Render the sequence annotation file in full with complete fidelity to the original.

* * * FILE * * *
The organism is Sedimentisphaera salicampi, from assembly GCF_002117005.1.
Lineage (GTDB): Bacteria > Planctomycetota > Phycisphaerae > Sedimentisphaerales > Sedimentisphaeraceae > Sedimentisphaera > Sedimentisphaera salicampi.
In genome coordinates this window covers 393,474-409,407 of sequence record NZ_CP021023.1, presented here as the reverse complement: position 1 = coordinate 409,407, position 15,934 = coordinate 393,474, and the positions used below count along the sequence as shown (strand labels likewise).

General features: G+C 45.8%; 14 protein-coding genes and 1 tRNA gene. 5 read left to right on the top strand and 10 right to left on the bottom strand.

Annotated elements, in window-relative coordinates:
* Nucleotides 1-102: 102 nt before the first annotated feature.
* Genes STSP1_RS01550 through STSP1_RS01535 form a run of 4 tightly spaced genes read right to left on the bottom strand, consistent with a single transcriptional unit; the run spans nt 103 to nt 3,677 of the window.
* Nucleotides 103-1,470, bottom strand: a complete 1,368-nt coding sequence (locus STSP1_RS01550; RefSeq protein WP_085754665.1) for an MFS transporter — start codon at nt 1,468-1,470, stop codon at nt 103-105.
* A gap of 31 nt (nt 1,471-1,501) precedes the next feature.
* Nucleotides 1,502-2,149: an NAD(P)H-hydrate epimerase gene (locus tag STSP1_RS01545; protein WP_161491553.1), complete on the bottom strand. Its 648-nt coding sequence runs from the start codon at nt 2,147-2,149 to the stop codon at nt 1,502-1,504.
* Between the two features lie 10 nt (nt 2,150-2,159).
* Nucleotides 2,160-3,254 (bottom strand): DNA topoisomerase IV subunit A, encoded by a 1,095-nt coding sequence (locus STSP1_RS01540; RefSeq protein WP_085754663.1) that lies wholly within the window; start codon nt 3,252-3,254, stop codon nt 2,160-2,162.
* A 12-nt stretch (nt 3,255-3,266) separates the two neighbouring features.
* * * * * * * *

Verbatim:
The organism is Sedimentisphaera salicampi, from assembly GCF_002117005.1.
Lineage (GTDB): Bacteria > Planctomycetota > Phycisphaerae > Sedimentisphaerales > Sedimentisphaeraceae > Sedimentisphaera > Sedimentisphaera salicampi.
In genome coordinates this window covers 393,474-409,407 of sequence record NZ_CP021023.1, presented here as the reverse complement: position 1 = coordinate 409,407, position 15,934 = coordinate 393,474, and the positions used below count along the sequence as shown (strand labels likewise).

General features: G+C 45.8%; 14 protein-coding genes and 1 tRNA gene. 5 read left to right on the top strand and 10 right to left on the bottom strand.

Annotated elements, in window-relative coordinates:
* Nucleotides 1-102: 102 nt before the first annotated feature.
* Genes STSP1_RS01550 through STSP1_RS01535 form a run of 4 tightly spaced genes read right to left on the bottom strand, consistent with a single transcriptional unit; the run spans nt 103 to nt 3,677 of the window.
* Nucleotides 103-1,470, bottom strand: a complete 1,368-nt coding sequence (locus STSP1_RS01550; RefSeq protein WP_085754665.1) for an MFS transporter — start codon at nt 1,468-1,470, stop codon at nt 103-105.
* A gap of 31 nt (nt 1,471-1,501) precedes the next feature.
* Nucleotides 1,502-2,149: an NAD(P)H-hydrate epimerase gene (locus tag STSP1_RS01545; protein WP_161491553.1), complete on the bottom strand. Its 648-nt coding sequence runs from the start codon at nt 2,147-2,149 to the stop codon at nt 1,502-1,504.
* Between the two features lie 10 nt (nt 2,150-2,159).
* Nucleotides 2,160-3,254 (bottom strand): DNA topoisomerase IV subunit A, encoded by a 1,095-nt coding sequence (locus STSP1_RS01540; RefSeq protein WP_085754663.1) that lies wholly within the window; start codon nt 3,252-3,254, stop codon nt 2,160-2,162.
* A 12-nt stretch (nt 3,255-3,266) separates the two neighbouring features.